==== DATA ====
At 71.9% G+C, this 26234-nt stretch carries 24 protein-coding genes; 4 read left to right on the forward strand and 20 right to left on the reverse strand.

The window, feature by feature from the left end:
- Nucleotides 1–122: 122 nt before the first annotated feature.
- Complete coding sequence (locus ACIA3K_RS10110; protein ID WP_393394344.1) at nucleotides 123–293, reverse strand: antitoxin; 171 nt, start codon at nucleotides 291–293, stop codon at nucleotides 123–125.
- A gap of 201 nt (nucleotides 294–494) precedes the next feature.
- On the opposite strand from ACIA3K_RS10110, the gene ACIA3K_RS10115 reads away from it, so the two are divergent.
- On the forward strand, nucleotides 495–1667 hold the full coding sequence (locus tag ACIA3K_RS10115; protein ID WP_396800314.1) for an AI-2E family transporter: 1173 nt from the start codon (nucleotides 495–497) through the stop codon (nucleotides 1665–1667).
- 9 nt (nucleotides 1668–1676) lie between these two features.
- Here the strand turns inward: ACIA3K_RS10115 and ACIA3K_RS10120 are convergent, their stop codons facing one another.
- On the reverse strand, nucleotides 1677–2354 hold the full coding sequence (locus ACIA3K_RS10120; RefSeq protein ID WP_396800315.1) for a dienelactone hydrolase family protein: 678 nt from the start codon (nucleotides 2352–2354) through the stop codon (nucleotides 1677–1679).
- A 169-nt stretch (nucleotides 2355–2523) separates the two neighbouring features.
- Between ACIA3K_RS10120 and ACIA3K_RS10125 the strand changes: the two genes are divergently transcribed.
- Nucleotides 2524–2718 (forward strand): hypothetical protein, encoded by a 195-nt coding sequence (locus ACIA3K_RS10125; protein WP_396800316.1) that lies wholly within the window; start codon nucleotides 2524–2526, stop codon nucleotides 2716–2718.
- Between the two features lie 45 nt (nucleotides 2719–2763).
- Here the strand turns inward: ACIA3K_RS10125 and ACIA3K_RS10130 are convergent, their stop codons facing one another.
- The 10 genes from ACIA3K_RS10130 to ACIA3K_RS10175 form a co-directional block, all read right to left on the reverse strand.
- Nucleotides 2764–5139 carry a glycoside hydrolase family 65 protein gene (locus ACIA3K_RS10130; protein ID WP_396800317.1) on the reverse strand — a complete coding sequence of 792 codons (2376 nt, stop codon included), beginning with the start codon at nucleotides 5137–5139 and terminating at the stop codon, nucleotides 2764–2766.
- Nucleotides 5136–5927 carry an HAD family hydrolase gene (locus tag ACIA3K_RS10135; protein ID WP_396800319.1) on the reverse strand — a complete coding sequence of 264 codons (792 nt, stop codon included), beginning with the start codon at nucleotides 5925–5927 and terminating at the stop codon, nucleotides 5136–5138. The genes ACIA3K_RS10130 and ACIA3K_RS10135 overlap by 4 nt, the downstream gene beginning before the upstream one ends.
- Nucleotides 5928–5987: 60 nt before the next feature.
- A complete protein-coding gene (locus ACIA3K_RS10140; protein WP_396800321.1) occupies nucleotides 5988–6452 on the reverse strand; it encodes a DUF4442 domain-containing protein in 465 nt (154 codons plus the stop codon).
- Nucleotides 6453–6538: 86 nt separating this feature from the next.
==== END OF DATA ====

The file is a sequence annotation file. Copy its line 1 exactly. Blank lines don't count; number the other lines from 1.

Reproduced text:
At 71.9% G+C, this 26234-nt stretch carries 24 protein-coding genes; 4 read left to right on the forward strand and 20 right to left on the reverse strand.